Definition of combustible in English:

combustible

adjective

  • 1Able to catch fire and burn easily:

    ‘a combustible gas’
    • ‘It is combustible like everything else in this room.’
    • ‘It was fired by lighting a combustible cartridge.’
    • ‘When exposed to a fire, the chemicals react with the combustible gasses normally produced by untreated wood as it burns, converting them to carbon char, carbon dioxide and water.’
    • ‘They fear possible gas leaks and fires being started by combustible materials deposited in the huge caves created by mining activities.’
    • ‘But don't worry - you won't be receiving anything spontaneously combustible or explosive.’
    • ‘She is unhappy that the paintings were stored on an industrial estate alongside combustible gas canisters, and that there was no security guard employed.’
    • ‘Cleaning means removing the hazard of accumulated and highly combustible creosote produced by burning wood and wood products.’
    • ‘Keep combustible liquids such as paint thinner, kerosene, charcoal lighter fluid, and turpentine away from heat sources.’
    • ‘Bonfires are a big part of Hallowe'en and often contain highly combustible materials that can cause respiratory problems and burns.’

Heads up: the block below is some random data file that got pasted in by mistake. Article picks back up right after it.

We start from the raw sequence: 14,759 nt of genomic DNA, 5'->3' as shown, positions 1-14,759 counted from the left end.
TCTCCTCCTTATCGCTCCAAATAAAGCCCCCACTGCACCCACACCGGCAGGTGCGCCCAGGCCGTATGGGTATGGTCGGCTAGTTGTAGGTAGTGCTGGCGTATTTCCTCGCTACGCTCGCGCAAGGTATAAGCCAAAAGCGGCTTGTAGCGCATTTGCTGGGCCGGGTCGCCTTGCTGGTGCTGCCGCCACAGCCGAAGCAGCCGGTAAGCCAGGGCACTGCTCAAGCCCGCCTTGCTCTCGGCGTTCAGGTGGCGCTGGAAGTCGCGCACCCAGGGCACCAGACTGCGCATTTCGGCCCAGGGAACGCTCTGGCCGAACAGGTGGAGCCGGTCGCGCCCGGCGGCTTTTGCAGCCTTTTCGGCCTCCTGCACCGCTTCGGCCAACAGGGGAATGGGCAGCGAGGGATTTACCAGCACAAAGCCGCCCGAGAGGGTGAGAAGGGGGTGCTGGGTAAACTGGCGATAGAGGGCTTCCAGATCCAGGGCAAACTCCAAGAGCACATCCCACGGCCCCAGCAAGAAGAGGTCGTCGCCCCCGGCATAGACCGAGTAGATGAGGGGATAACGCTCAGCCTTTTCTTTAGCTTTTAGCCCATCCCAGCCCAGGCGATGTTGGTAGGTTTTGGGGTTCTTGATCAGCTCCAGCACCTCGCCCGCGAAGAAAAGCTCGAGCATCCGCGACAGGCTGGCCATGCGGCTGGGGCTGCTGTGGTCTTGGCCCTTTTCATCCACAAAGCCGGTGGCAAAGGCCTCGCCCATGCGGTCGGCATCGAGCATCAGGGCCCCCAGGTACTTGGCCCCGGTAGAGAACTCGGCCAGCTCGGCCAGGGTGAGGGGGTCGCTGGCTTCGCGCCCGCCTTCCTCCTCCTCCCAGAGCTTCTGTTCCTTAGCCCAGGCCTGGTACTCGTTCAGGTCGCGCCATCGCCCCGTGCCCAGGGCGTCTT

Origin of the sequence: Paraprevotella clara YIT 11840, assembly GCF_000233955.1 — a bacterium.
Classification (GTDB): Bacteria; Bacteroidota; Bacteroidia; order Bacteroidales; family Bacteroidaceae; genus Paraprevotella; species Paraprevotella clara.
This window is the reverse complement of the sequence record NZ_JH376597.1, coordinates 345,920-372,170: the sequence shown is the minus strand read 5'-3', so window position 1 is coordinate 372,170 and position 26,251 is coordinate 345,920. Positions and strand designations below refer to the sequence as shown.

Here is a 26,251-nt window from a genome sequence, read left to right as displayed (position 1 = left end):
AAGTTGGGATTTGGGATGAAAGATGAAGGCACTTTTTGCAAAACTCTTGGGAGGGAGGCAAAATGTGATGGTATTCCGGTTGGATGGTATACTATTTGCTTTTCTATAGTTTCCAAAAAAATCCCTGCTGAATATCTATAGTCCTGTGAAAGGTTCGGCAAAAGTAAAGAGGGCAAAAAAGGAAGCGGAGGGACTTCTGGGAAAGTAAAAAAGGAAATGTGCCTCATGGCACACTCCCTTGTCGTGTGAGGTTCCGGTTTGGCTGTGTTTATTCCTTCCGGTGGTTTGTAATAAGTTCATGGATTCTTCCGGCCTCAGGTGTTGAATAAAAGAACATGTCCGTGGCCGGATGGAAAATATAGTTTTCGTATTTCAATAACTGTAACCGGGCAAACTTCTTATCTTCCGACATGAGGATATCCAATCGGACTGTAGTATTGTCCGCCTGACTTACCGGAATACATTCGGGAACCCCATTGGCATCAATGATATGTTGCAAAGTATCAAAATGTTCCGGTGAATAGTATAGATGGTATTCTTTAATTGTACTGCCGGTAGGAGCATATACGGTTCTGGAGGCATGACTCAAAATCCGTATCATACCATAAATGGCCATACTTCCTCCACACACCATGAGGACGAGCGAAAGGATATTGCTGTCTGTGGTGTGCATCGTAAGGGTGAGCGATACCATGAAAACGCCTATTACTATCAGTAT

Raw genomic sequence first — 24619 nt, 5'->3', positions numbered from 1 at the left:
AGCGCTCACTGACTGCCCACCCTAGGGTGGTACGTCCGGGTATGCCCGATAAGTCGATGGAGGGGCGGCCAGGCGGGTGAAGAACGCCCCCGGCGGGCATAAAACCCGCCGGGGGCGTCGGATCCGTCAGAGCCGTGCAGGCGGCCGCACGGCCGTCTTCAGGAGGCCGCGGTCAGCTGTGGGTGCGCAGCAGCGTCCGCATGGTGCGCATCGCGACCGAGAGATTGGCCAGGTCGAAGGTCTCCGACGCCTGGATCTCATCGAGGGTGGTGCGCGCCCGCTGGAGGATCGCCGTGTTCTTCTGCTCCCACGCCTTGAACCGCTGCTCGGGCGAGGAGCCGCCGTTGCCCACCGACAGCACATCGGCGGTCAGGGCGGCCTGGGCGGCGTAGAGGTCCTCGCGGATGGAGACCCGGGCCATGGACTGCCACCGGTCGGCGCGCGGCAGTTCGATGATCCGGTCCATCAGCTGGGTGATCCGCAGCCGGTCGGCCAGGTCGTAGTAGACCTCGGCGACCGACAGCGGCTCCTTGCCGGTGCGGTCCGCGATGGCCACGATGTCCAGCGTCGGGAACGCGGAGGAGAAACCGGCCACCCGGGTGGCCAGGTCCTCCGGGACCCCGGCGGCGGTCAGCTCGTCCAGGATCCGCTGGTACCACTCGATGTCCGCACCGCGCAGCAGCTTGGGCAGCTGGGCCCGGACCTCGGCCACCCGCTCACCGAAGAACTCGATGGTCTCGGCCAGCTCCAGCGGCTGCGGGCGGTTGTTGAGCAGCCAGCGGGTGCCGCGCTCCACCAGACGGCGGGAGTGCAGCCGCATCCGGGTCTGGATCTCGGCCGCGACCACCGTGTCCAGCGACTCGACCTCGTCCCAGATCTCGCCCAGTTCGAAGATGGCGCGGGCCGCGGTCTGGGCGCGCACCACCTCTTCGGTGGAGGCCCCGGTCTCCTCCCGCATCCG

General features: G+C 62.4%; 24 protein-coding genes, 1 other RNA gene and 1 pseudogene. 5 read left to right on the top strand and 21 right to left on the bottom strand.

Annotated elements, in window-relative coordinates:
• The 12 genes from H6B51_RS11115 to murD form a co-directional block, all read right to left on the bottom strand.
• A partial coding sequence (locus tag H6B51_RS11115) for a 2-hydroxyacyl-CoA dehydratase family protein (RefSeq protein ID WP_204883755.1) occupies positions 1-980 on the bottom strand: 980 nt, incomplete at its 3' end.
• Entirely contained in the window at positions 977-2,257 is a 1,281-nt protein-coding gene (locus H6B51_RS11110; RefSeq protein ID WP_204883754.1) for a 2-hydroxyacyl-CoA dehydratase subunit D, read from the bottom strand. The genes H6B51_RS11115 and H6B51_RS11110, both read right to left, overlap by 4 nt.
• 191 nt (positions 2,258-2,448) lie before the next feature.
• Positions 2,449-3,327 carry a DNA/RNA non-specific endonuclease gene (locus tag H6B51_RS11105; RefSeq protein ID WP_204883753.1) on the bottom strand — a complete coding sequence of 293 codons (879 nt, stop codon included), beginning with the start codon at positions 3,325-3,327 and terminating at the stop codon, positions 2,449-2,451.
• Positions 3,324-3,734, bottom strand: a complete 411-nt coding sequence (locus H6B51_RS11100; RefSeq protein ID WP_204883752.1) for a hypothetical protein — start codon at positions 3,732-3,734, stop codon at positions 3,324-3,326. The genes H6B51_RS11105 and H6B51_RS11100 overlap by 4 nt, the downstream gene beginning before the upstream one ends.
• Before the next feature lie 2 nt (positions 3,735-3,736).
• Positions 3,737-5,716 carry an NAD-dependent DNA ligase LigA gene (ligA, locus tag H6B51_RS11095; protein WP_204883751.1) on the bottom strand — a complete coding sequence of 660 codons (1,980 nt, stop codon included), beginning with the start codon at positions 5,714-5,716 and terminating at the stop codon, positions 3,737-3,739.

• ‘Fire can do nothing but burn, but it does burn if there is something combustible, if this fuel is close enough to the fire, and if nobody throws water on.’
    • ‘It was jamming up a ventilation grate, blocking up the flow of combustible gas below it.’
    • ‘There were still 300 tons of combustible materials and there have been frequent fires giving off fumes that affect local residents and people working nearby.’
    • ‘If the materials are combustible, the fire protection system will be designed differently than for a noncombustible building.’
    • ‘In other words, oil does not burn because it has combustible properties.’
    • ‘A spokesman from Wiltshire Fire Brigade warned that this time of year is dangerous for countryside fires because of the dry conditions and amount of combustible material around.’
    • ‘Nearly 60 per cent of candle fires start when the flame comes into contact with nearby combustible materials.’
    • ‘He also devised portable hydrogen-gas generators that combined sulfuric acid and iron shavings to produce combustible gas.’
    • ‘A fire brigade spokesman said that a high density of flammable gas released by combustible shoemaking materials and poor ventilation in the workshop probably was to blame for the blaze.’
    • ‘Should a fire strike, the chemicals react with combustible gases and tars normally generated by the material.’
    • ‘The ministry circulated a press release - shunning the hesitation and obscurity that usually takes it a lot longer to respond - saying the man was hurt in an explosion generated by combustible trash he kept in his house.’
    inflammable, flammable, incendiary, explosive
    burnable, ignitable
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    1. 1.1 Excitable; easily annoyed:
      ‘a volatile and combustible personality’
      • ‘In a society seeking moral footing after 50 years of totalitarian rot, he found these public manners personally appalling and potentially combustible.’
      • ‘They may not quite have the combustible mix of personalities of the two great Americans.’